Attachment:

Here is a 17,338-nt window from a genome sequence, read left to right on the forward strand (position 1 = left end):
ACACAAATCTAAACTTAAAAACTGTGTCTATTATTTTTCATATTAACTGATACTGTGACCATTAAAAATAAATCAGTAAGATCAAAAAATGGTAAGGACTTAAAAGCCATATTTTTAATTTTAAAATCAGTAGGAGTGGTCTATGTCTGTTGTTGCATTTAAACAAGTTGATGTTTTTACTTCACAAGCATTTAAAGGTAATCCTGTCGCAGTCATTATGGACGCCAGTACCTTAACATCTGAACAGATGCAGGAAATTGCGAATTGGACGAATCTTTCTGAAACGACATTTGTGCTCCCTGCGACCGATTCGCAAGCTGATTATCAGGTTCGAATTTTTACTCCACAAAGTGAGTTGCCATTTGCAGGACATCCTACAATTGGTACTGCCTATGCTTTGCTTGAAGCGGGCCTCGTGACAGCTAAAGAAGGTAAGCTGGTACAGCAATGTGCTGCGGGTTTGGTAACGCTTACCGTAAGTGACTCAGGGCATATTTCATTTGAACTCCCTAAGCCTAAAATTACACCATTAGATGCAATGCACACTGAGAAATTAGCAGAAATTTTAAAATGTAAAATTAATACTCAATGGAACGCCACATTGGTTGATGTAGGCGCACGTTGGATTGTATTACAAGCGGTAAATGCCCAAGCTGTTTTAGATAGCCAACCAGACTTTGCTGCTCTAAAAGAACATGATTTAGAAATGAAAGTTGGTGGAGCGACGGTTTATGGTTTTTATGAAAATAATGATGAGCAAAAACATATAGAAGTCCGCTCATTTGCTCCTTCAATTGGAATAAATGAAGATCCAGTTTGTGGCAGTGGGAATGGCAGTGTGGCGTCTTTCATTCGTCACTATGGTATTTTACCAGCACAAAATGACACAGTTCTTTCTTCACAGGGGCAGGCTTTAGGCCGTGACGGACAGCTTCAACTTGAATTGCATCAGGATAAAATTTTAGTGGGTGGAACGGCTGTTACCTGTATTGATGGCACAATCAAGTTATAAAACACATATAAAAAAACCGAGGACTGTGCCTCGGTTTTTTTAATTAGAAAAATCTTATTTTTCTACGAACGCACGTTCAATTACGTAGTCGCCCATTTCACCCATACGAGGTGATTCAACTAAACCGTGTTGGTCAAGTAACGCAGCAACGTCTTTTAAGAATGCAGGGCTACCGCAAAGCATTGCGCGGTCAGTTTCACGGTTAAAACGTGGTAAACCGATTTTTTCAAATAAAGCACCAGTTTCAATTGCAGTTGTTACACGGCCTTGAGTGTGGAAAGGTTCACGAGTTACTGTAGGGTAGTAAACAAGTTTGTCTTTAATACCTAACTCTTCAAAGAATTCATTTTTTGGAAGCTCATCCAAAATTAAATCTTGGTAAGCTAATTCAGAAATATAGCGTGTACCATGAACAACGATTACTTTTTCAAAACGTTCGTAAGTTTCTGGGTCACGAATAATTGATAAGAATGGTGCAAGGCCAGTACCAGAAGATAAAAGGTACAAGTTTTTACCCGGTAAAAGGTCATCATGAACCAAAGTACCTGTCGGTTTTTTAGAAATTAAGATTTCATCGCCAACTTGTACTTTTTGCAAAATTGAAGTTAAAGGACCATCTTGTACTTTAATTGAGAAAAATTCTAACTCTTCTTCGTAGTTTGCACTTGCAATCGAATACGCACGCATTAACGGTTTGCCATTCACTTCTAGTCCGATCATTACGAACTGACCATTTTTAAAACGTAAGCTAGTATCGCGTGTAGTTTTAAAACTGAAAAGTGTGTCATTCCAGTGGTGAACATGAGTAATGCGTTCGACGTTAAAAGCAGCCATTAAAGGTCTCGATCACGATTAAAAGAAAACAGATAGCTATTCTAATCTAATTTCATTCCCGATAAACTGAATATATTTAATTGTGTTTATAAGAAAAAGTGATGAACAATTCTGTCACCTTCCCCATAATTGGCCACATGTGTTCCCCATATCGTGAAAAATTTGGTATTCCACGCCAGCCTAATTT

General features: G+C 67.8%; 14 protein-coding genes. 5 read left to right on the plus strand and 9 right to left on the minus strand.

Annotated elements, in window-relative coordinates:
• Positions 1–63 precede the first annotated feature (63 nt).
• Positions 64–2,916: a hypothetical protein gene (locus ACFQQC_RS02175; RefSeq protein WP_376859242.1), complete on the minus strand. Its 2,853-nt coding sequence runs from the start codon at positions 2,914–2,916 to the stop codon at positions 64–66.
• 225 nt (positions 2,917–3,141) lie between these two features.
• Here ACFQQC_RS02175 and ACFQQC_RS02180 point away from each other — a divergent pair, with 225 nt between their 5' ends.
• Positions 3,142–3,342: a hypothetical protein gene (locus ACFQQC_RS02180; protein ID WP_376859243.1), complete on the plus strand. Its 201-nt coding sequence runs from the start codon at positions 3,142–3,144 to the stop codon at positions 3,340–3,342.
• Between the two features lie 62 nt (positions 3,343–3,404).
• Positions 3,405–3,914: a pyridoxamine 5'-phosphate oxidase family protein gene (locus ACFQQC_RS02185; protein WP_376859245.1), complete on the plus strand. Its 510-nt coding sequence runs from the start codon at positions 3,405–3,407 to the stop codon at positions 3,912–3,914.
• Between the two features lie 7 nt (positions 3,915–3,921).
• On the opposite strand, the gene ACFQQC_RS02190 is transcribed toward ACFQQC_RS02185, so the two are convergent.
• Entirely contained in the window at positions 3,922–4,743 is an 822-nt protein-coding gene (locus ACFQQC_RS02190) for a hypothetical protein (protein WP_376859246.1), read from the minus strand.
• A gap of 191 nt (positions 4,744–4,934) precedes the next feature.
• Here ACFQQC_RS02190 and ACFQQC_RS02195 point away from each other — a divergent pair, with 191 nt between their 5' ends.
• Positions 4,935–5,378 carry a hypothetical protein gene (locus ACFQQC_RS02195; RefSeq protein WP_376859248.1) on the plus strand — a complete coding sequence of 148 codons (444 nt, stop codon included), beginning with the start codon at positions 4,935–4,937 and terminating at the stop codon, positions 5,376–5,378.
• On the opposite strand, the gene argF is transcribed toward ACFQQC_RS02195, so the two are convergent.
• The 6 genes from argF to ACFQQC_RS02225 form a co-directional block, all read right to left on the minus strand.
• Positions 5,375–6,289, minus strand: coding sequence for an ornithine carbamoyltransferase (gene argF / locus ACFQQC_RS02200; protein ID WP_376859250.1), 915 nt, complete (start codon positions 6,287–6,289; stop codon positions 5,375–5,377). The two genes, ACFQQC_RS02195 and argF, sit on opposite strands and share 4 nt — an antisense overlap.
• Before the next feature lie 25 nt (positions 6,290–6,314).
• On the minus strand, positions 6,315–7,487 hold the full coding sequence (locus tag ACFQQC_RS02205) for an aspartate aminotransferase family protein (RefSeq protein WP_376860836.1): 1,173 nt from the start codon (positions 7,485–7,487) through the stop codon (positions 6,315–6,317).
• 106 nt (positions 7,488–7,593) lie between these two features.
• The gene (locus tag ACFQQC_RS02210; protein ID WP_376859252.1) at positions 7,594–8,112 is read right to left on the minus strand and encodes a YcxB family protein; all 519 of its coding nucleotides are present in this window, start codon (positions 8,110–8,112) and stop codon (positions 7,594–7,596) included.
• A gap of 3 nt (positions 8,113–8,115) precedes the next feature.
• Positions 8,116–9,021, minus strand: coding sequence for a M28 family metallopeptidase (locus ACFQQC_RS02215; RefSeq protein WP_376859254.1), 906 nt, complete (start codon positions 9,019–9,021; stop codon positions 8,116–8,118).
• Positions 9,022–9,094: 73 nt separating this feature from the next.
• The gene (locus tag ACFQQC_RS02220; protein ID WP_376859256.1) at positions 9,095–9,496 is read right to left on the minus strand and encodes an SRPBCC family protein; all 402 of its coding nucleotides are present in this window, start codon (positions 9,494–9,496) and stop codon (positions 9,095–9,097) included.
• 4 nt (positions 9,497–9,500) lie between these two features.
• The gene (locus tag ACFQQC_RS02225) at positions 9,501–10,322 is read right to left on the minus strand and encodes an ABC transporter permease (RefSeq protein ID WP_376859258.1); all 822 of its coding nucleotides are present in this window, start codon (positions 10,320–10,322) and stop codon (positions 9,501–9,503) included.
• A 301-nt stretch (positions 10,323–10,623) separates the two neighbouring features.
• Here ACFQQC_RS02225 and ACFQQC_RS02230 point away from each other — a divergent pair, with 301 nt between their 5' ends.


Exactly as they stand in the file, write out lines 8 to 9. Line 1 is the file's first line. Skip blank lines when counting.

• Here ACFQQC_RS02175 and ACFQQC_RS02180 point away from each other — a divergent pair, with 225 nt between their 5' ends.
• Positions 3,142–3,342: a hypothetical protein gene (locus ACFQQC_RS02180; protein ID WP_376859243.1), complete on the plus strand. Its 201-nt coding sequence runs from the start codon at positions 3,142–3,144 to the stop codon at positions 3,340–3,342.